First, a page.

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When do we use the plural of 'money' (monies)? Options
Alexander Lo
Posted: Saturday, August 2, 2014 3:47:31 PM

Rank: Member

Joined: 3/14/2014
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Location: Pasadena, California, United States
Hi:

I try to google the useage of 'monies', but yield no effective answers. Can anyone help?
FounDit
Posted: Saturday, August 2, 2014 8:01:19 PM

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Joined: 9/19/2011
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From Answers.com concerning "monies" as a real word:

Yes, it is As strange as it looks, it is. It is the plural of money. It can also be spelled moneys. The word is used in some special circumstances and isn't often used in casual speech. For example, you would never say, "After my trip to Europe, I found five different monies in my wallet." It is a word that would be used by investors, bankers, accountants, etc. to refer to different kinds of money (cash, as distinct from the numbers you see in your bank book, for example) or money coming from various funding sources or earmarked for various projects. In other words, it means sums of money, particularly of a specific nature, such as state tax moneys or monies set aside for recreation and non-essential services. It is a little like the word "peoples." One might refer to the peoples of the earth, which has the sense of different groups of people from different countries and cultures.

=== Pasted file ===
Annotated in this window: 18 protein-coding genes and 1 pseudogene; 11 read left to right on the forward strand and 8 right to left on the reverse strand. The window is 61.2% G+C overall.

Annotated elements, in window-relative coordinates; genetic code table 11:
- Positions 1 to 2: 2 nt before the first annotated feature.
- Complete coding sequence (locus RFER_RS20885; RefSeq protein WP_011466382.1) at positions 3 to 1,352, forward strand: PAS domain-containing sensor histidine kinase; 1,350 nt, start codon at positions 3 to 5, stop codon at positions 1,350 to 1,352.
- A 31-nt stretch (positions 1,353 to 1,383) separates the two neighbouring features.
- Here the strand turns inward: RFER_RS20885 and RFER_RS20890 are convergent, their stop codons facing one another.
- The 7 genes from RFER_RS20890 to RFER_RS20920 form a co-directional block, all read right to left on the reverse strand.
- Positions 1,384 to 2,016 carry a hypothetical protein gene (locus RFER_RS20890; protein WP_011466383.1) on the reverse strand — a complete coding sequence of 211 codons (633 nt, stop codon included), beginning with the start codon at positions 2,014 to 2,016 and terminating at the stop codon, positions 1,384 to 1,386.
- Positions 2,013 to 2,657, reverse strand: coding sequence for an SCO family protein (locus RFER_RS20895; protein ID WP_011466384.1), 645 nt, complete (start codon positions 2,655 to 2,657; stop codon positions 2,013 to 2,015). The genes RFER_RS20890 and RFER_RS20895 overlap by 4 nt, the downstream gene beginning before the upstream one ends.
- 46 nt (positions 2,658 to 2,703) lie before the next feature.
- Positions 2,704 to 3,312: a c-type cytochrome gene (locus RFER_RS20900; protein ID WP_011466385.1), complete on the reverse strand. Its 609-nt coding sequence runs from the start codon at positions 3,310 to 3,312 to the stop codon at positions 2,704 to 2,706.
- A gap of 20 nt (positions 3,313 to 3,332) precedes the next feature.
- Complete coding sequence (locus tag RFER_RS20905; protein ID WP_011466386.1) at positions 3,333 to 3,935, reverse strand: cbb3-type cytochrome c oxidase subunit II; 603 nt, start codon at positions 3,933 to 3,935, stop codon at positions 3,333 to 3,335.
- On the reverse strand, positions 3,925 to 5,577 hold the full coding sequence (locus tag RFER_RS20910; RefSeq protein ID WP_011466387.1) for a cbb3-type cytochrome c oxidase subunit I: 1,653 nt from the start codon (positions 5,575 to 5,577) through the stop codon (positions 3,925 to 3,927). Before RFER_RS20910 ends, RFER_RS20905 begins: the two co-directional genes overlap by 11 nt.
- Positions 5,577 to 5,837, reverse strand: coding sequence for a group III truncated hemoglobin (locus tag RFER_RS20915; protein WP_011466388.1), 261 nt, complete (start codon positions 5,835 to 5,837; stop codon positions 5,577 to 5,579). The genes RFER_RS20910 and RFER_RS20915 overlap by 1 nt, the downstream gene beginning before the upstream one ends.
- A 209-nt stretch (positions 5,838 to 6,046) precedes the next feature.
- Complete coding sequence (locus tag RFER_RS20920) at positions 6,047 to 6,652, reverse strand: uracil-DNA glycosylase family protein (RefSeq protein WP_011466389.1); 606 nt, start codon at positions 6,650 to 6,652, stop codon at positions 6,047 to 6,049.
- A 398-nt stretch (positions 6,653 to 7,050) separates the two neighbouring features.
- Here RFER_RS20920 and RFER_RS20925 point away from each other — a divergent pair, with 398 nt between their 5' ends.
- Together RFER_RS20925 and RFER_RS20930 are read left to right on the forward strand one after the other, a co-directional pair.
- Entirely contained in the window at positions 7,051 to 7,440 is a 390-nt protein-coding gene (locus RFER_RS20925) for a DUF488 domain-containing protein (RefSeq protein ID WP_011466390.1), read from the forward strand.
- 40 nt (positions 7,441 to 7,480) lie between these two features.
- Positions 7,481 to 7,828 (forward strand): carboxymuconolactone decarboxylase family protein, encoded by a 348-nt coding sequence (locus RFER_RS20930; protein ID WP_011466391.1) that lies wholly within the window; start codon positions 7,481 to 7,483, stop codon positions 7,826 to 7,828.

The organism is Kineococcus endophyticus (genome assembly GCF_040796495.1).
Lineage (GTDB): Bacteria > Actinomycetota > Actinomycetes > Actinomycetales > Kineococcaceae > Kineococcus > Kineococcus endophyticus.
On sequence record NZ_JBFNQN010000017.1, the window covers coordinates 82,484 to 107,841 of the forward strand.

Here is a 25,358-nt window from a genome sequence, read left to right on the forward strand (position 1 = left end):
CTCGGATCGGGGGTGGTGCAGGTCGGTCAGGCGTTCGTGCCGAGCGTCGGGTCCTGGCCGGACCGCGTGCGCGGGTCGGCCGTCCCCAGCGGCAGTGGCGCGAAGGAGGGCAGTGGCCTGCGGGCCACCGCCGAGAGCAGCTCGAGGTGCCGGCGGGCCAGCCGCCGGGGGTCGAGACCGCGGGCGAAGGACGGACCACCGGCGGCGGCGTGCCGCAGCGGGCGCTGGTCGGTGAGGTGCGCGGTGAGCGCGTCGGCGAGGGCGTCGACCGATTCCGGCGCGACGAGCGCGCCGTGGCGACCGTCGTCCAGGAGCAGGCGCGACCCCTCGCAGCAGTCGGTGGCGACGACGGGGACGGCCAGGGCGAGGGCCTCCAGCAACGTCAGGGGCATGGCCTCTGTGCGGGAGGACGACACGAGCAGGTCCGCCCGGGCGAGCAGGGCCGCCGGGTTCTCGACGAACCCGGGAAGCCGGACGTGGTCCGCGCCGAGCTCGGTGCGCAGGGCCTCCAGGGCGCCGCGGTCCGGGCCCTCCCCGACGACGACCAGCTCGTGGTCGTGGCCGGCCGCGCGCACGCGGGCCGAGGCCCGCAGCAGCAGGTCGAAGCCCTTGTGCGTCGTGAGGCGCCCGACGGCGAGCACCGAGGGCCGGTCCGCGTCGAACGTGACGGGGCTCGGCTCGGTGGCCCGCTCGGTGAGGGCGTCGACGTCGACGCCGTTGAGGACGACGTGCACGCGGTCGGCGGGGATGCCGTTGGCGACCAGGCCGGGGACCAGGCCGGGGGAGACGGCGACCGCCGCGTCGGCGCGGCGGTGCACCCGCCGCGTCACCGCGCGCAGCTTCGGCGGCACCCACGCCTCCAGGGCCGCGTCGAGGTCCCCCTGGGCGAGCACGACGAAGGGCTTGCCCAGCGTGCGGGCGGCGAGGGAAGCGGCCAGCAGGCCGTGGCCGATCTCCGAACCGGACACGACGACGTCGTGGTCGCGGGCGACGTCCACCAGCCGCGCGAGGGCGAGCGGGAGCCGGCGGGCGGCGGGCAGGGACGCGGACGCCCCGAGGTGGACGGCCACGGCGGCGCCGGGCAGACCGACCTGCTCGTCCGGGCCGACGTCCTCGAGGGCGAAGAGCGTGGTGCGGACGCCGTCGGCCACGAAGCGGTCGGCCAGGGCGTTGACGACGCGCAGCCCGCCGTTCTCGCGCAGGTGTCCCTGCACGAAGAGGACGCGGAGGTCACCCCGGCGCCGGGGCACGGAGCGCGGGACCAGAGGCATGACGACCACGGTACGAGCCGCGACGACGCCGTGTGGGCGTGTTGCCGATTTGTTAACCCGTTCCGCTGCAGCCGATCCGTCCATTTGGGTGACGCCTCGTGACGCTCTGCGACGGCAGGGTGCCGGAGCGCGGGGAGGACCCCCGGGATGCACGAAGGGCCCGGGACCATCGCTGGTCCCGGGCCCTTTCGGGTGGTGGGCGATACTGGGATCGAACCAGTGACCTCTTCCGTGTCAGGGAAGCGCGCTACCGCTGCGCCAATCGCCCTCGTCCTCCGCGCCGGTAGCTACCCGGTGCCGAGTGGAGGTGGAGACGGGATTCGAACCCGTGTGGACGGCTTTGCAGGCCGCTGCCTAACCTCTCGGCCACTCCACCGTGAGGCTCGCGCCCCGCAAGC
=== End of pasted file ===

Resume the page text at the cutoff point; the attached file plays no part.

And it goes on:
We should look to the past to learn from it, not destroy our future because of it — FounDit
Alexander Lo
Posted: Saturday, August 2, 2014 8:27:34 PM

Rank: Member

Joined: 3/14/2014
Posts: 267
Neurons: 86,669
Location: Pasadena, California, United States
To FounDit:

Thank you!

:)
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